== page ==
Other than the pheasant and the parakeet, all of the birds should be pretty accurate depictions of North American songbirds. I have no idea if pheasants sit in trees, or if they make any sort of song that one would want to listen to, but I really wanted to put one in there. I mean, what says "diversity" more than a pheasant? If only there'd been room for a penguin.

Friday, December 16, 2005

Charles W. Morgan pt. 5

Here's the Crow's Nest, from which one would keep a look out for pods of whales and their tell-tale plumes. The crow's nest of popular imagination is practically a small room on top of a mast. Nice and enclosed. These guys, on the other hand, have a couple of planks and a metal hoop. And by contemporary standards, that hoop/railing would have been an almost ostentatious display of workplace safety.

This piece is the only one in the series that is more based on photo-reference than drawing-on-location. What can I say. I wasn't prepared to shimmy up a mast with a sketchbook clamped in my teeth for the authentic point of view.

Thursday, December 15, 2005

Rooster Pages 5



... aaaaaand scene! Sun's up, rooster's done crowing, and I won't be showing any more rooster pages for awhile. Maybe, next, I'll show you some of my sappy looooooove comics which are about mushy stuff, like kissing, and hugging, and doing each other's hair while eating smores.

That, or Gladiators.

Wednesday, December 14, 2005

Charles W. Morgan pt. 5

When you're living on a ship, you need to be able to build or repair anything you might need. So it was pretty important to have a carpenter and a blacksmith on board. This is, perhaps, the smallest, most economical smithy in the world: nothing but that tiny little anvil and a vice. The big thing behind him is the back of the tryworks, which, I suppose, must have doubled as his forge. Here, he's acting as a cooper. Barrels, of course, would have been a major feature of life aboard a whaler. Everything you'd eat or drink would be stored in them, and, of course, you'd be trying to fill them with whale oil as soon as possible.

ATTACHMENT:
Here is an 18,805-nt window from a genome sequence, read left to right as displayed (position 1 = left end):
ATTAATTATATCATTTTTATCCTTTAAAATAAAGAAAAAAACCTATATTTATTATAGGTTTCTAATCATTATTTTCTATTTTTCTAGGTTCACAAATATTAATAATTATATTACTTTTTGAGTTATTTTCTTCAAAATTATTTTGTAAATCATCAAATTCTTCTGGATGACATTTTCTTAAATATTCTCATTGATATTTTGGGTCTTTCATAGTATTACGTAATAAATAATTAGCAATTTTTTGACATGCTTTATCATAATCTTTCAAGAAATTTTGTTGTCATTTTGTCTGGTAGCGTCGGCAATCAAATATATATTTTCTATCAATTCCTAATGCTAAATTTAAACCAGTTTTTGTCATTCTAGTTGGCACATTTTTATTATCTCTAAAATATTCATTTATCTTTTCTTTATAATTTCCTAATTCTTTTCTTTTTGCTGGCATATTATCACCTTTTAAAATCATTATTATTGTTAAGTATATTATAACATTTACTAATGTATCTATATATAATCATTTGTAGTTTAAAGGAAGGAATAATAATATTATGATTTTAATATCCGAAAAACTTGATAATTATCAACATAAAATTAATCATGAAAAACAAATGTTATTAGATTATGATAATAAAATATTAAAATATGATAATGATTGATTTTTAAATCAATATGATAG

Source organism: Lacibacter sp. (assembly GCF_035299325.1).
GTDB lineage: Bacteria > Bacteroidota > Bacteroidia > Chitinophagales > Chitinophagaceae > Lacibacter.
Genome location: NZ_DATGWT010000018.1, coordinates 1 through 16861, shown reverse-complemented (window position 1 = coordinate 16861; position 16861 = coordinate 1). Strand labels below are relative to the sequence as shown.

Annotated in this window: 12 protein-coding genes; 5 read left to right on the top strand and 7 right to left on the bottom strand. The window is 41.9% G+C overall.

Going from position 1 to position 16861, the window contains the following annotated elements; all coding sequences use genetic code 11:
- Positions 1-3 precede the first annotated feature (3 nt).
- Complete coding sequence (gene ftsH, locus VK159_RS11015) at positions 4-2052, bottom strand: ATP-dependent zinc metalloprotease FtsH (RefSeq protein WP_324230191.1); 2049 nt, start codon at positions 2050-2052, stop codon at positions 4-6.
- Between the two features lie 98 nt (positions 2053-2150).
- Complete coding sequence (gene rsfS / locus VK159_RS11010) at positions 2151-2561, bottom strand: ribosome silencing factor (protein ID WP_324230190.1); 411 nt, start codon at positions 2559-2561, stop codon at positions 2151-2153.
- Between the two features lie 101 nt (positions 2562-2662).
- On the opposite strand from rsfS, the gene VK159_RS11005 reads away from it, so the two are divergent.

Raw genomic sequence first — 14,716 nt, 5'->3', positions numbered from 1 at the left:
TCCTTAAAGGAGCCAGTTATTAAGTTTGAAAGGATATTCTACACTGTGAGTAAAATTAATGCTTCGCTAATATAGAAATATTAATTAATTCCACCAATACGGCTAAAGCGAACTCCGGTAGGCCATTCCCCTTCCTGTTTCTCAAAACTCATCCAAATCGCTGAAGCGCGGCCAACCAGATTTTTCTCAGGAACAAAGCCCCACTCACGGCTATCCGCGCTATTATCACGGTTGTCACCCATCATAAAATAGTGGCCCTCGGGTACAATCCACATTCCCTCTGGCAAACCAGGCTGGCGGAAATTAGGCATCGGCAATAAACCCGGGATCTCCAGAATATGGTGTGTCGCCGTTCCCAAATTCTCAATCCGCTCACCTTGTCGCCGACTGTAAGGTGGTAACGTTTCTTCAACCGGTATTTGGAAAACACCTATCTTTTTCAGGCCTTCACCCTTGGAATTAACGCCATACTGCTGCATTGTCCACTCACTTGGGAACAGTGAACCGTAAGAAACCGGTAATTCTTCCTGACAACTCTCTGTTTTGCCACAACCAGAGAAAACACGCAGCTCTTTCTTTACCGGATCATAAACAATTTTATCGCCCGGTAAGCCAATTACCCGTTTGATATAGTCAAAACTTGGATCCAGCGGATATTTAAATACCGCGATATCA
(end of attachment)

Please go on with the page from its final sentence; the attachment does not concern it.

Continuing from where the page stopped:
And this is just a length of ship's chain, used to tether the anchor. These links are each a little smaller than your head. A length of chain may not be a terribly exciting subject for a drawing, but, I dunno... I've always liked the looks of these chains, and I was interested trying to get the texture of the metal right.

Tuesday, December 13, 2005

Rooster Pages 4



Almost there!

I have two more pages in the cock's crow sequence yet to post. Then, I'll have to shove the Rooster to the back of the drawing board and concentrate on some other projects. While I'm taking this brief pause in rooster-doodling, I'll be building up my chicken reference. This will include spending some time with actual poultry. But, if anyone can recommend a good book with pictures of the different breeds of chicken, I'd sure appreciate it.